What a day in the news. While having my coffee this morning, my emotions traveled the whole spectrum. Marco Rubio’s comments on capitalism made me pensive, Daniel Payne’s opinion piece on intolerance and the university campus made me cry, and Bloomberg’s run for president gave me type to ponder the what ifs.
Recently Marco Rubio, one of the Senators from Florida, spoke at the Catholic University’s Busch School of Business. William McGurn summarizes Rubio’s comments as arguing that shareholder capitalism needs overhauling, and the solution is “politicians such as himself making more decisions about where capital gets invested.” I see this as no different than what John Hickenlooper and Elizabeth Warren have stated in the past. This is nothing more than State Capitalism. Don’t get me wrong, government should be a referee in the economy, but government should stay out of the day-to-day decisions associated with running a business. To ensure this occurs, business needs to make better decisions when it comes to stakeholders. I can’t say this too strongly, business needs to control its own destiny by supporting American workers in their business decisions. Make good business decisions and you keep government out of your face.
The article that made me cry involves the condition of our college and university campuses. Daniel Payne begins his editorial with, “Most Americans know that higher education has for several decades been in the grip of a deeply intolerant, fanatical and uncompromising strain of progressive activism. Students and sometimes even faculty members regularly chase heterodox speakers off campus, demand complete fealty from terrified campus bureaucracies, and denounce and destroy each other over the slightest and most inconsequential ideological deviations.” I think this may be a bit sensational, but I do see his point. Often conservative professors feel uncomfortable on college and university campuses. So much so, it impacts how they teach their classes. I do think Payne is using an accurate descriptor when he says, “The environment isn’t unlike George Orwell’s Animal Farm, a place where no one dared speak his mind, when fierce growling dogs roamed everywhere, and when you had to watch your comrades torn to pieces after confessing to shocking crimes.” I cried this morning because there is some truth to this analogy.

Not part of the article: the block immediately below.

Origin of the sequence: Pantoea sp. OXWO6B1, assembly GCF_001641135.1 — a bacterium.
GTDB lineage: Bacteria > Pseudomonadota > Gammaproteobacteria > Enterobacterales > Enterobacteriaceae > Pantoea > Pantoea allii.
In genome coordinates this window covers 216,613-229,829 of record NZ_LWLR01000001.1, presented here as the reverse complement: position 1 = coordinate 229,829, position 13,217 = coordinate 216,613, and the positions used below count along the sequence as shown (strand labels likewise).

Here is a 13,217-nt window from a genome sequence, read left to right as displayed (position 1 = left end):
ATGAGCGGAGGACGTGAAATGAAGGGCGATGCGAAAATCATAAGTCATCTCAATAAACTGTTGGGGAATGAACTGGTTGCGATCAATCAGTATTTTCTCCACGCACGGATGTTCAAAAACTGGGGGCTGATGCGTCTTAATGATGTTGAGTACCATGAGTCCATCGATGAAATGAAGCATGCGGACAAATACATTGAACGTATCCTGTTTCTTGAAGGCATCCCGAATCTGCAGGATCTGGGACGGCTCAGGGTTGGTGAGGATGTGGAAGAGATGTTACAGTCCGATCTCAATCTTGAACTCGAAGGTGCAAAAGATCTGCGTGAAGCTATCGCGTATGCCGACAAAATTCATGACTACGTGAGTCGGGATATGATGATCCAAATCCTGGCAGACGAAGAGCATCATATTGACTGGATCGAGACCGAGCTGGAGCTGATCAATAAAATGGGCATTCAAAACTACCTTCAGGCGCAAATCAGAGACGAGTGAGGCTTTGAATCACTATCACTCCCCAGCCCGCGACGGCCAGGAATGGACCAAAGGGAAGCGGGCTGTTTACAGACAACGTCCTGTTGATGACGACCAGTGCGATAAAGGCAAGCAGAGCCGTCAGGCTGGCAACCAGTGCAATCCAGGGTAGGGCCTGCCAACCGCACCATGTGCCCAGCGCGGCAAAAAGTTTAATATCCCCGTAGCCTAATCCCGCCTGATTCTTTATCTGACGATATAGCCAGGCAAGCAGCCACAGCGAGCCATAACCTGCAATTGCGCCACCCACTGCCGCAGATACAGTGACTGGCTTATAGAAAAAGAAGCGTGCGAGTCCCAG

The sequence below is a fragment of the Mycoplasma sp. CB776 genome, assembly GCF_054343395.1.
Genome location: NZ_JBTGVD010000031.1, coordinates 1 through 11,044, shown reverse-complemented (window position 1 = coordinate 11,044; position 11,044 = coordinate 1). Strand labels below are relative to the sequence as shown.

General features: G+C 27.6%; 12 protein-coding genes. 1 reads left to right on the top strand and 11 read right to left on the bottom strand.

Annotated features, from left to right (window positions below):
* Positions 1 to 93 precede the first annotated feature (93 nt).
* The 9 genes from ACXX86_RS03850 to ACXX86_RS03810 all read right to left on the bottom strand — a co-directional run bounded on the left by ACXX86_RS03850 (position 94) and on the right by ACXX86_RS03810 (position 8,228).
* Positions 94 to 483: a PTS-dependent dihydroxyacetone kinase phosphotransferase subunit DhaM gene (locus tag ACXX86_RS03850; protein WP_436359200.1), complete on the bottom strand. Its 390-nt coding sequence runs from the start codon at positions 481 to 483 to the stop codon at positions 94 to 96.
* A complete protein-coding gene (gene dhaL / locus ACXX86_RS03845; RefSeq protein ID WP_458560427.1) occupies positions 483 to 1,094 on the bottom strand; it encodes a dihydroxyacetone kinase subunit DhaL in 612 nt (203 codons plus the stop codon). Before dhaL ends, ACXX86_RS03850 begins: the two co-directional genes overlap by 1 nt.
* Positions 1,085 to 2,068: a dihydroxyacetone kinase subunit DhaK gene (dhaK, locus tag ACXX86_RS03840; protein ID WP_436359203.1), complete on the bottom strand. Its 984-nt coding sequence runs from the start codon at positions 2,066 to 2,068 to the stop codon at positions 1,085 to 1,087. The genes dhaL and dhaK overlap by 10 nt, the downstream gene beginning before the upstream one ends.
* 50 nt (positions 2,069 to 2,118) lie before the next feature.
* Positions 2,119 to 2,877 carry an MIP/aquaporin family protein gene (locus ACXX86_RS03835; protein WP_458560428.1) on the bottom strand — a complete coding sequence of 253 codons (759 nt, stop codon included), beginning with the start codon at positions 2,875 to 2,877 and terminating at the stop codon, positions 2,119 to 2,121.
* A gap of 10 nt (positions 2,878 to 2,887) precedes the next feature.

The topic though that has me thinking is Michael Bloomberg entering the presidential primary as a Democrat. The reason I say I am interested is because there is not one Democratic candidate I would even consider voting for, until now. I do have some issues with him. First, I don’t think he should have apologized for stop and frisk policing. First of all, the fill title to the policing method is stop, question, and frisk. The police would “stop people who they suspected of criminal behavior,” then ask them questions to determine if there were problems. It did help to lower the crime rate in New York City. However, I am not black or a Latino which if I were, I would probably see things differently.